Recently Historic Club Lotus held an event in the little town of Duns in the Scottish Borders, this year celebrating the fiftieth anniversary of Jim Clark’s finest racing season, 1965, when he won the European Formula 2 Championship, the Formula 1 World Championship (his second) and the Indianapolis 500.
It was appropriate therefore that a number of the cars that Clark raced were brought by their present owners to Duns.Though Jim Clark’s farm was in Chirnside he had the habit of placing his home town on entry forms as “Duns” because he felt some of the foreign organisers might have found difficulty spelling Chirnside!
As has often been the case, the local Council and the police closed off part of the main street in which the Jim Clark Room is situated, and turned a blind eye to the odd Lotus being driven up and down the street to the delight of the enthusiasts who gather for the event each year.
As this year was special, GPDC member Sir Jackie Stewart arrived with former multiple Le Mans winner, and now TV commentator, Allan McNish as well as Clive Chapman, Colin’s son, and Bob Dance and Dick Scammell former Team Lotus chief mechanic.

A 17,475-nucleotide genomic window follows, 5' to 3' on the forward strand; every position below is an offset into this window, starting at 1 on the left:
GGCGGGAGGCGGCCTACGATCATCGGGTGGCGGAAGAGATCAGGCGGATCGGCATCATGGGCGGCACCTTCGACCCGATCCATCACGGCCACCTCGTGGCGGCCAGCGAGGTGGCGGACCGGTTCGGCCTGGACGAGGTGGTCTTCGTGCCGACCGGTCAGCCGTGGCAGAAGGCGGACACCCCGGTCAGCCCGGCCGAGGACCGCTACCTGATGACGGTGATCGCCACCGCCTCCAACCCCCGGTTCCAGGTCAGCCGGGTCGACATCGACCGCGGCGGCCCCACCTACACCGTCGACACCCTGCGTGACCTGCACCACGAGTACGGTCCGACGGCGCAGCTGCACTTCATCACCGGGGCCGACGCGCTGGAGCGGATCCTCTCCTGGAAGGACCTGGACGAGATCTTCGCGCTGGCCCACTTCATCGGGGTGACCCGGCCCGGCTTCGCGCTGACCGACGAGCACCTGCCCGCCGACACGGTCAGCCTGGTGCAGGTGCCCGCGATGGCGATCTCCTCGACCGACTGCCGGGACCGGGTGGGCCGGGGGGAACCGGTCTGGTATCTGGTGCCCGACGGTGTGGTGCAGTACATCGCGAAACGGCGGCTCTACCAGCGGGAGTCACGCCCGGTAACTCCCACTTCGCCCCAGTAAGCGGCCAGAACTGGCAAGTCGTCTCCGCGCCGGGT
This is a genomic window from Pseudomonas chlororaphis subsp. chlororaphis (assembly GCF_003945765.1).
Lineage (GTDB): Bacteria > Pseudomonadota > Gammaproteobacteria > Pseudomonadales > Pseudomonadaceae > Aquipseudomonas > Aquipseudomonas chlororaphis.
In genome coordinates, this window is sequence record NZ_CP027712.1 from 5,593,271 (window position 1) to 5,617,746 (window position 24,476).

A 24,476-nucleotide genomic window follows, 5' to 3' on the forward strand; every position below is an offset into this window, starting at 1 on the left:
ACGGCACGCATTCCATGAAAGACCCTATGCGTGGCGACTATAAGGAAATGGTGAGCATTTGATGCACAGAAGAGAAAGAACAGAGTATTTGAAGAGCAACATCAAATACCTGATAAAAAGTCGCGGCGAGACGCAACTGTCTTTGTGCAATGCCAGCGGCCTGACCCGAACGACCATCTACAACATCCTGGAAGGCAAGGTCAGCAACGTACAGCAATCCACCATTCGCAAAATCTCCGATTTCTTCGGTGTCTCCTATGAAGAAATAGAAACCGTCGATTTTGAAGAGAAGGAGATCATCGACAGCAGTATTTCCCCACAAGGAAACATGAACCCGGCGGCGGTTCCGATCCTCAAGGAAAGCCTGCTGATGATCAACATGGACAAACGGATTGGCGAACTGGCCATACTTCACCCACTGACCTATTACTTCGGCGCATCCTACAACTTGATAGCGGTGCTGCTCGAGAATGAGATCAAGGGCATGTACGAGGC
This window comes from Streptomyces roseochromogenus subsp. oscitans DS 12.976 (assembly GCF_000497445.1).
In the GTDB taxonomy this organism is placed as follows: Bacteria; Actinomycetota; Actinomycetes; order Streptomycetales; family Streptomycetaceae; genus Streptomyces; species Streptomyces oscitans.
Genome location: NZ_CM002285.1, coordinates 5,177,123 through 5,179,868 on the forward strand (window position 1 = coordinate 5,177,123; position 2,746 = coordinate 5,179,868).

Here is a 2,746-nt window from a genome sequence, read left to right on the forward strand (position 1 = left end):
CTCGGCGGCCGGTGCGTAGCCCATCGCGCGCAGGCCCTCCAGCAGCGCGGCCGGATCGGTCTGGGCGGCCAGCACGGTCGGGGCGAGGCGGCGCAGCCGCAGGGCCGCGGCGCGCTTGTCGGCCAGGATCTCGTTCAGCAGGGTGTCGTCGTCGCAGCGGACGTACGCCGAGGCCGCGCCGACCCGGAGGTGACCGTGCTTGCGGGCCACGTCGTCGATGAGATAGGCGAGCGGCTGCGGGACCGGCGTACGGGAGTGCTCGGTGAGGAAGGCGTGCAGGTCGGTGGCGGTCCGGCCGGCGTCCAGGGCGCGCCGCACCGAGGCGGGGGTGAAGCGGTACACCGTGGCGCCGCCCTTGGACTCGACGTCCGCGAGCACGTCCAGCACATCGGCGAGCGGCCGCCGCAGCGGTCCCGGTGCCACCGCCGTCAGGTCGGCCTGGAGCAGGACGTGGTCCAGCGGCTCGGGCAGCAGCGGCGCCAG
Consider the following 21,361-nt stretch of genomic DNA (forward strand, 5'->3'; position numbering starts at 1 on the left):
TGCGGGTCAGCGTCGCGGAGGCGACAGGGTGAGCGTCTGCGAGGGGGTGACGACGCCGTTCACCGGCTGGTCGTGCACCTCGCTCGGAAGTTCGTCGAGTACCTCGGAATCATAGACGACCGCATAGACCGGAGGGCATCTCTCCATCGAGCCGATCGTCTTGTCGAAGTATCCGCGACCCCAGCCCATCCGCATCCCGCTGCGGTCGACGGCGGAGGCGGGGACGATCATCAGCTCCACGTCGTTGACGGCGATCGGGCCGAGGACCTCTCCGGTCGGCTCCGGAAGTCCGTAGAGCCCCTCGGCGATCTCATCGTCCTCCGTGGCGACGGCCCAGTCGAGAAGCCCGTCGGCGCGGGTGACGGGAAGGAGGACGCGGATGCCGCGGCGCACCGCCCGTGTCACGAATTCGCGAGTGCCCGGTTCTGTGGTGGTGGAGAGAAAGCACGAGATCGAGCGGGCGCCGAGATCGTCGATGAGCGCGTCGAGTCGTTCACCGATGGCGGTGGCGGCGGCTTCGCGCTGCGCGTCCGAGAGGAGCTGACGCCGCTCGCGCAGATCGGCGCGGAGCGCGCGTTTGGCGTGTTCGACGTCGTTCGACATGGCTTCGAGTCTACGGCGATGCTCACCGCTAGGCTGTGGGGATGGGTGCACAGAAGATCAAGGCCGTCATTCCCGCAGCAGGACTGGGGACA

A number of present owners of cars raced by Clark were also there including Nick Fennell and Australian John Bowers with their ex-Cedric Selzer and John Dawson-Damer Lotus 25’s, Andy Middlehurst with the US Grand Prix winning Lotus-BRM H16 and Jim Clark’s 1967 Indianapolis Lotus, also owned by Nick Fennell.
Both Jackie Stewart and Allan McNish drove the Lotus 25s and in Stewart’s case probably the first time since the British Grand Prix practice day in 1964.
That year Jackie was driving for Ecurie Ecosse and for Ken Tyrrell in a Formula Junior Cooper. During practice Jim Clark persuaded Colin Chapman to let this young Scottish driver do a few laps in a Lotus 25 when practice finished.
The Clerk of the Course agreed and asked the marshals to stay at their posts for a few laps. Jackie stepped into the cockpit of Clark’s Lotus 25 and after a few words of advice by Clark he set off on his first lap in a grand prix car. After a couple of laps the Lotus developed engine trouble and Stewart brought it back into the pits. Four months later he received a telephone call from Colin Chapman and offered his first every race in a Formula 1 car in South Africa and the rest is history.
It was a nostalgic day in the Scottish Borders watched by an enthusiastic crowd as Stewart. Middlehurst and McNish powered the Formula 1 cars up and down Duns’ main street.